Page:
2013 bMW i3 BMW i8 Spy Shots
BMW i3 and i8 spy shots – Click above for high-res image galleries

From what we understand, "i" will only be on the alternative drivetrain vehicles. The front-drive cars BMW is developing that won't be badged as MINIs, will, we think, have yet another brand or sub-brand.

BMW has grappled with an expanding brand portfolio and its own ambitions of growth for a decade and a half. The company has done a nice job of keeping Mini separate, while still fostering the connections between Mini and BMW under the hood and in the engineering. Rolls-Royce under BMW is hard to measure because sales are so small year to year, but the vehicles have probably come out better under the Bavarians than they would have under anyone else's ownership. I do know that the company looked at buying Volvo from Ford, but thought better of it after its disastrous acquisition of the Rover Group in the 1990s. It's hard to imagine the cultures of Volvo and BMW combining to anything good. That was a smart move. Sometimes the best deals are the ones you don't make.

Building a sub-brand for these cars may be the right way to go. But it will be good or bad in the marketing executions. And that's what worries me.

In addition to announcing the new models and new brand, BMW said that it has invested $100 million to create BMW i Ventures, a New York-based venture capital division that the company says will "significantly expand its range of mobility services over the years ahead." BMW i Ventures has purchased a stake in New York-based My City Way, which offers software providing information about public transportation, parking, and local entertainment in more than 40 cities in the United States.

I can see this Powerpoint, too, without someone actually having showed it to me. The idea is to redefine "performance" and position BMW as the vehicle that performs the best in every way; connectivity as well as driving.

BMW is starting to feel a lot like Toyota in how it goes about its business and its brand.
They should be careful. While BMW is redefining performance for us according to its Powerpoint presentation, the brand still stands for, or should stand for, an exciting ride for people who love to drive. That excitement ultimately has to be in the cars and crossovers. And it largely still is despite a few misfires. But it also needs to be in the brand's ads, social media messages and the special things it does to fly its brand flag (think BMW Films).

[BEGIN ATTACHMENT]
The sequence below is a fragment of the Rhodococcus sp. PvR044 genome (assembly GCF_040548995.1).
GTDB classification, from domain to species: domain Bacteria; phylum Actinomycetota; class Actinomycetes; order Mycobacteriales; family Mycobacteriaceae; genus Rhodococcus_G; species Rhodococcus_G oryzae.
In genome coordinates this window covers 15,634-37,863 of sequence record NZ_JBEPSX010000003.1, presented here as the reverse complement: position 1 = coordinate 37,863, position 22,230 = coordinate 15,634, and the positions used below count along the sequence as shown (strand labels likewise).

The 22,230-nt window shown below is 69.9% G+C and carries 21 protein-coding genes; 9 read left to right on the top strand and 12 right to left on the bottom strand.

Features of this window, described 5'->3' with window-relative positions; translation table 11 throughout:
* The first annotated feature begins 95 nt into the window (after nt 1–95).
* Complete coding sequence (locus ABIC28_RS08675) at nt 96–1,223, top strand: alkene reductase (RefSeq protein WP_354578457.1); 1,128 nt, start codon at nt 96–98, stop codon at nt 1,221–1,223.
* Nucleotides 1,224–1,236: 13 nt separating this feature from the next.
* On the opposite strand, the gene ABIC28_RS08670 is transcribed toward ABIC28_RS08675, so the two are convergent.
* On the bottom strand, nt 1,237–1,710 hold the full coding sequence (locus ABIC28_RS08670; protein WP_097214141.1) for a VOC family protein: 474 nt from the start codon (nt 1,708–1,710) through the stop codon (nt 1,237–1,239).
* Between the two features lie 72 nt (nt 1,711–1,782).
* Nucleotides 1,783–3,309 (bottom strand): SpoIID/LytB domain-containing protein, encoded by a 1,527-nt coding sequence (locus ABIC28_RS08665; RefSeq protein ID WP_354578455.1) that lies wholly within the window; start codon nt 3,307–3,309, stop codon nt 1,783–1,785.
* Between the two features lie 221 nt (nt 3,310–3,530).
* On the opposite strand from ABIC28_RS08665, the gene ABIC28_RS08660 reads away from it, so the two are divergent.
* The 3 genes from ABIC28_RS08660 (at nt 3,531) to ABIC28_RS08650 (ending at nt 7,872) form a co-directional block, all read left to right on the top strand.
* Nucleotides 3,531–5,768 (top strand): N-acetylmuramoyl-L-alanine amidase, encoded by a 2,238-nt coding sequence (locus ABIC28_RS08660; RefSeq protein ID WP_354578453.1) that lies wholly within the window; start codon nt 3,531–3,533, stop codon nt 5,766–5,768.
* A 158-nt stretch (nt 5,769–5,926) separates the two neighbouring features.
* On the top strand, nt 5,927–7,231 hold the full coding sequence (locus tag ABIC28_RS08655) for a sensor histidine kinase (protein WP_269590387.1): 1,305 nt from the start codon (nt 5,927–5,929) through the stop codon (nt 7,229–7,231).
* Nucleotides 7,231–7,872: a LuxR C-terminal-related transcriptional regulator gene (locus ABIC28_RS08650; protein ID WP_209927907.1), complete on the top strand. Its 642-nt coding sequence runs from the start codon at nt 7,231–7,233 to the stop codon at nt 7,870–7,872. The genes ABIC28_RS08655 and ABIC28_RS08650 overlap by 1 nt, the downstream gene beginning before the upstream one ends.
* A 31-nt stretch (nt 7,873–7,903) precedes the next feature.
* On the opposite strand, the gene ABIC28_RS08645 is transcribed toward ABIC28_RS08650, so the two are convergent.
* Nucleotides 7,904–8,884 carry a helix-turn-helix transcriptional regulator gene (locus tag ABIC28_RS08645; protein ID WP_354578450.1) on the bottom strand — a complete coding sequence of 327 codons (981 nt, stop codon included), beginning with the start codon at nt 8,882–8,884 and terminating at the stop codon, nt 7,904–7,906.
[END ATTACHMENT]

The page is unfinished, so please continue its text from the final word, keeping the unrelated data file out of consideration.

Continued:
BMW late last year parted way with its ad agency – Austin, Texas-based GSD&M. Presently, the automaker is utilizing other agencies it has on its roster: Kirshenbaum & Bond/The Media Kitchen and Universal McCann. But what BMW needs, I believe, is a new ad agency of record that will, in part, challenge the assumptions about the brand that the company now embraces. With all these sub-brands showing up at a time when the BMW core brand is muddled demands a dynamic ad agency partner to help them navigate this journey.

"Joy of Driving." "Built in America." Electric front-drive city cars. BMW is starting to feel a lot like Toyota in how it goes about its business and its brand – what with Toyota advertising its assembly plants and how it is working on a self-powered rollercoaster, while it forgets that it's interiors have become shockingly bad and shoddy.

I fear BMW's image is becoming watered down like whiskey at a dishonest bar, or the experience of going to a ball game in an open-air stadium without being able to fire up a cigar. The whole brand feels like it is moving to be rated PG-13. And BMW is a brand that needs a little R-rated content mixed in to stay true to what it is.

Remember. Happiness IS the freakin' corner.



David Kiley is author of "Driven: Inside BMW, The Most Admired Car Company in the World," John Wiley and Sons, 2004.